“Social” is not offer walls, new ad-placement algorythms, check-ins, likes or otherwise. These are only fairly cruel (though effective) tools to harvest some of the fallout from social interaction: you can coerce people in using offer walls because competetiveness, peer pressure or any other familiar trait might make it desirable enough. You can put “Volker likes Brand X” bits next to your banner ads and hope you can borrow some of my (presumed) credibility with friends (although: what tells you that the fact that I like Jazz would make me buy T-shirts…) but all of these are merely utilising perfectly “normal” behavioural patterns of people: they like to socialize with those who are close to them (friends, family, colleagues, neighbours, supporters of your favourite club, you name it). It is not in itself a new business at all and, most important of all, it is not a business in its own right (I grant it to Facebook and the likes [how generous of me, huh?] that they invented a new way to make social interaction in certain contexts easier actionable (and those might indeed be difficult to replicate though if you take, say, Group On, there would seem to be tons of businesses out there that still cry out for some sophisticated new take on the models). But, again, their business is not “social”, they “only” use the combination of social behavioural patterns and unpredented scalability (and filtering abilities) of digital platforms to make what was always there easier and more accessible.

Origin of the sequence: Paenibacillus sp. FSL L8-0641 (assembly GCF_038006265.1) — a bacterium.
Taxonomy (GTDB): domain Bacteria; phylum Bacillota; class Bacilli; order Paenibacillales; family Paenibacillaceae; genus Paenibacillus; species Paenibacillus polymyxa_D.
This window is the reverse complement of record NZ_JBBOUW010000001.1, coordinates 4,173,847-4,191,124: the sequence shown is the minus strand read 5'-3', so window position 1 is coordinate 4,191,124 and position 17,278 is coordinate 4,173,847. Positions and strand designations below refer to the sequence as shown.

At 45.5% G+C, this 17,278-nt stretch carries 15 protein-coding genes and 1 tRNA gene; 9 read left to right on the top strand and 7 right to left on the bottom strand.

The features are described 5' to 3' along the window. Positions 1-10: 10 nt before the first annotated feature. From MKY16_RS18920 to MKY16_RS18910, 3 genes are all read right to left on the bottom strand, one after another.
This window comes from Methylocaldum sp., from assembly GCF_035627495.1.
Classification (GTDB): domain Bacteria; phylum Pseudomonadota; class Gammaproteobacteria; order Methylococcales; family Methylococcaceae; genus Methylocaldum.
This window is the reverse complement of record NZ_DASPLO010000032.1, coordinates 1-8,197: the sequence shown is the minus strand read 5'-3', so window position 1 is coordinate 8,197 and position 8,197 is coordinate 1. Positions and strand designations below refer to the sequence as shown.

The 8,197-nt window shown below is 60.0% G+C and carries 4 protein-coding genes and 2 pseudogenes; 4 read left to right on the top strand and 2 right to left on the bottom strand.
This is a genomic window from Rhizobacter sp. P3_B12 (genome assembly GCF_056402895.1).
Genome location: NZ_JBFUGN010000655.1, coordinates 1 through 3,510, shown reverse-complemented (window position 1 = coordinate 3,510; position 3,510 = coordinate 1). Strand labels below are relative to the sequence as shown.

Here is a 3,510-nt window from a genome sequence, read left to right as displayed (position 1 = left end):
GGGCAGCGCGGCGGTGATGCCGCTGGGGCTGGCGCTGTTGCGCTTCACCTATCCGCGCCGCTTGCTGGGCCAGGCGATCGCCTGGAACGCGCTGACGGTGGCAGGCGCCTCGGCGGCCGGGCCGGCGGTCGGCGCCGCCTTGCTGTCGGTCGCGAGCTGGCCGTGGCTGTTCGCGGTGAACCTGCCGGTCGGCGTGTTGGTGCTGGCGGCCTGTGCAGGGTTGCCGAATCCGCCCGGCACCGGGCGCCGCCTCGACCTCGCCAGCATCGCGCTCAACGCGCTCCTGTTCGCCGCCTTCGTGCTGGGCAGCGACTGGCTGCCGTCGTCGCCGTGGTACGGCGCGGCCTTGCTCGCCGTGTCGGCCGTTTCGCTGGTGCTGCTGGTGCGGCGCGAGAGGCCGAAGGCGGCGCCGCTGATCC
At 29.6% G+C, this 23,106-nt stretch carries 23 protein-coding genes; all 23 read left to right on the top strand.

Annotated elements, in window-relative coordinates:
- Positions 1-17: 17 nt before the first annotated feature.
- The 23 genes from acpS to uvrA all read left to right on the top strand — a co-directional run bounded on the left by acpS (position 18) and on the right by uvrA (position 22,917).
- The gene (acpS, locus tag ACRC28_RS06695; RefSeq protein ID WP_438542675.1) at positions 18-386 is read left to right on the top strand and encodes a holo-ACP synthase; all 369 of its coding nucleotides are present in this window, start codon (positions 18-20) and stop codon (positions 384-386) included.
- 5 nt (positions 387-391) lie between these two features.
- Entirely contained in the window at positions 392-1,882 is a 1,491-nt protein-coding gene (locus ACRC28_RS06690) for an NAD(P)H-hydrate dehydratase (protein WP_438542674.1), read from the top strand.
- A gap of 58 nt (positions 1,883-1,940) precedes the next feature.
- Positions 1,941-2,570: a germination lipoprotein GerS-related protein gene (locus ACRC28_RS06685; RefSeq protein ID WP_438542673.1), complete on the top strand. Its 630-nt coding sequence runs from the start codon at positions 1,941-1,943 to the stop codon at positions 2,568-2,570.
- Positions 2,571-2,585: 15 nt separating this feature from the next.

Social is witin us

The trouble then is that “social” lives with and within us. Humans cannot (normally) survive without social interaction. Outside investor presentations and elevator pitches,

social refers to the interaction of organisms with other organisms and to their collective co-existence.